A bunion typically develops gradually, and is considered to be a deformity. It is defined as a bony protrusion that forms on the side of the big toe. This condition can occur as a result of genetic factors, or from wearing shoes that do not have adequate room for the toes to move freely in. Symptoms that many patients may experience are redness and swelling surrounding the affected area, a burning sensation, or the feeling of numbness. In severe cases, an X-ray may be necessary to perform to help determine how large the bunion is, in addition to observing any existing arthritis. Moderate relief may be found if orthotics are worn, as well as resting the foot. If the bunion is causing extreme pain, surgery may be a viable option for treatment. This can be successful in permanently straightening and realigning the joints and bones. If you have developed a bunion, it is advised that you schedule a consultation with a podiatrist who can offer treatment options that are correct for you.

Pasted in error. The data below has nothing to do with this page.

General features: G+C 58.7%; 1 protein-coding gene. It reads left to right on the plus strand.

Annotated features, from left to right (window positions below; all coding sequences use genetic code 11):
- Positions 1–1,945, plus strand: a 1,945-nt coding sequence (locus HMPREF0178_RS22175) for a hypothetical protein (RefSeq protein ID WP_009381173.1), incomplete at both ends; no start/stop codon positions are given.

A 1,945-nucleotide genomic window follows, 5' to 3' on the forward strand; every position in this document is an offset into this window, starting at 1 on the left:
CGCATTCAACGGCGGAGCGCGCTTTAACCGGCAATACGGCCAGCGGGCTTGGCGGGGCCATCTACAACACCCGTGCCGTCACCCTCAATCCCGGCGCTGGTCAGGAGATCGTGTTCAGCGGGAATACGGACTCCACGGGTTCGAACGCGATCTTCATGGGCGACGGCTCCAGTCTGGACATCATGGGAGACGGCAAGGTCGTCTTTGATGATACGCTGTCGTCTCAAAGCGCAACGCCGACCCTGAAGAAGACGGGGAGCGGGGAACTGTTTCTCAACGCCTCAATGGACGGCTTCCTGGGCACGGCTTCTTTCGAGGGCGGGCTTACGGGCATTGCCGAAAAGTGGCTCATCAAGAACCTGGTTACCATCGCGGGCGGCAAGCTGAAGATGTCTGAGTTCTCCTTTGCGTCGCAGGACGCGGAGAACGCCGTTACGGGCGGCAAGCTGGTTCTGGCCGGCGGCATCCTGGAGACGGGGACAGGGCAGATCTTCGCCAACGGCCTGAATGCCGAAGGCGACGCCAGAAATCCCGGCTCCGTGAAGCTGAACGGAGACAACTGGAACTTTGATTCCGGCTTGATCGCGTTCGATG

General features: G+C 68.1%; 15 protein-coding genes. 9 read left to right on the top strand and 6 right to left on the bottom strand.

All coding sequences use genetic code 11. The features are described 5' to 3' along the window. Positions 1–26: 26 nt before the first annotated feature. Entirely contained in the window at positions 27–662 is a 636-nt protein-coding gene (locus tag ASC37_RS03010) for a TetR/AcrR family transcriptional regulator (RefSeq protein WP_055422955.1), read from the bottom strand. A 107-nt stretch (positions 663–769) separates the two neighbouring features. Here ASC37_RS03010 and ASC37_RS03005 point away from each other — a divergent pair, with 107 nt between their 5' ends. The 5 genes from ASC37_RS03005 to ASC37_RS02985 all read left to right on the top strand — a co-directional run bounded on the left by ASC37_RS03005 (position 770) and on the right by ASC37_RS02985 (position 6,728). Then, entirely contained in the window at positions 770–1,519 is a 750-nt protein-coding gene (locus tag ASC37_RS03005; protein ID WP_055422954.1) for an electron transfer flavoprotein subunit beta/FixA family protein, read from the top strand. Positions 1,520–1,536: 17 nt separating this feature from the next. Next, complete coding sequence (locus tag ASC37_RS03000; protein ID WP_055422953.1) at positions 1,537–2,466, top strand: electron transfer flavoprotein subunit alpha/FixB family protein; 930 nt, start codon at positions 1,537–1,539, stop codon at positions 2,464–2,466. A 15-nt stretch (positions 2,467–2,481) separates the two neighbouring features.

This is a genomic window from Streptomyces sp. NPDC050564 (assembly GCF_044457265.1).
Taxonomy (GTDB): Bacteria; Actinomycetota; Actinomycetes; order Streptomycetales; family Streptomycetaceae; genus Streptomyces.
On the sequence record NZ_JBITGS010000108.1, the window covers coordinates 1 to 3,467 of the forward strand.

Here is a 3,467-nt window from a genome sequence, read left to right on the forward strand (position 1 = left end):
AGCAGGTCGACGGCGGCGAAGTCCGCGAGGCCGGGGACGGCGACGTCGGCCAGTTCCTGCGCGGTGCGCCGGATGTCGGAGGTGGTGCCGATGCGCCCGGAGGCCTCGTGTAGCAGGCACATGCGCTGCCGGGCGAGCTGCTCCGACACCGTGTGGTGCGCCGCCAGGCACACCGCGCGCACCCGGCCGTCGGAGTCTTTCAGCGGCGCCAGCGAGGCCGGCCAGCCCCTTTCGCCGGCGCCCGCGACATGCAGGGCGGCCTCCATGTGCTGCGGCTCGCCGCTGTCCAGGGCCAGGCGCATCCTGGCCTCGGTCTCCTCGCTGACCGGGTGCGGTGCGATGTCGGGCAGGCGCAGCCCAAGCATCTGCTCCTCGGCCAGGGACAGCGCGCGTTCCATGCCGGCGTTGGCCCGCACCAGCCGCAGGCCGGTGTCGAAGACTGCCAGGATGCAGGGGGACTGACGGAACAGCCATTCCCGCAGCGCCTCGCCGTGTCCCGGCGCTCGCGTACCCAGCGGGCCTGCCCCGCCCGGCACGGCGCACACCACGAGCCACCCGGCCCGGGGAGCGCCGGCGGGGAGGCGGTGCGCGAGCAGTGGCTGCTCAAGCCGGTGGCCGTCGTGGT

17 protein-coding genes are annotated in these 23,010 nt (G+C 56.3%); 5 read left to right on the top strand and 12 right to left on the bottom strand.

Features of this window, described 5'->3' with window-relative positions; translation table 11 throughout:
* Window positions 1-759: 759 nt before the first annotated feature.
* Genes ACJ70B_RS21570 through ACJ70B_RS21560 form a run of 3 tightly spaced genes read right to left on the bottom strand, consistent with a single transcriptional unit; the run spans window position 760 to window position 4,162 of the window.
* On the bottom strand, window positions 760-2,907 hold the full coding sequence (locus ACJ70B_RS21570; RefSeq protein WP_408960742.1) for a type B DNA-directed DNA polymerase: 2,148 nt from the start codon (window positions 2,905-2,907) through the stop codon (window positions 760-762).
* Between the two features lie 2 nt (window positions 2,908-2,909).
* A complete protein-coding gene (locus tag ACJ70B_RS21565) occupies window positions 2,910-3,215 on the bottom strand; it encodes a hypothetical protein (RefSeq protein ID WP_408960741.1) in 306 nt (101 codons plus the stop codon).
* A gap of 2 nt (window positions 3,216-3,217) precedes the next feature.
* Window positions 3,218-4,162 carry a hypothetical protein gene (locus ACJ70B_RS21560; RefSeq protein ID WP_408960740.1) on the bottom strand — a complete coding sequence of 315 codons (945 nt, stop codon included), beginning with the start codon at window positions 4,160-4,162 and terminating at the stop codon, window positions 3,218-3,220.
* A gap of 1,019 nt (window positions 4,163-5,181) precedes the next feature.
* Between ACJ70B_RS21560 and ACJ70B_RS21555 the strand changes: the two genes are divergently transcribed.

What Is a Bunion?
Bunions are painful bony bumps that usually develop on the inside of the foot at the joint of the big toe. As the deformity increases over time, it may become painful to walk and wear shoes. Women are more likely to exacerbate existing bunions since they often wear tight, narrow shoes that shift their toes together. Bunion pain can be relieved by wearing wider shoes with enough room for the toes.
- Genetics – some people inherit feet that are more prone to bunion development
- Inflammatory Conditions - rheumatoid arthritis and polio may cause bunion development
- Redness and inflammation
- Pain and tenderness
- Callus or corns on the bump
- Restricted motion in the big toe
In order to diagnose your bunion, your podiatrist may ask about your medical history, symptoms, and general health. Your doctor might also order an x-ray to take a closer look at your feet. Nonsurgical treatment options include orthotics, padding, icing, changes in footwear, and medication. If nonsurgical treatments don’t alleviate your bunion pain, surgery may be necessary.
If you have any questions, please feel free to contact one of our offices located in Caldwell, and Galloway, NJ . We offer the newest diagnostic and treatment technologies for all your foot care needs.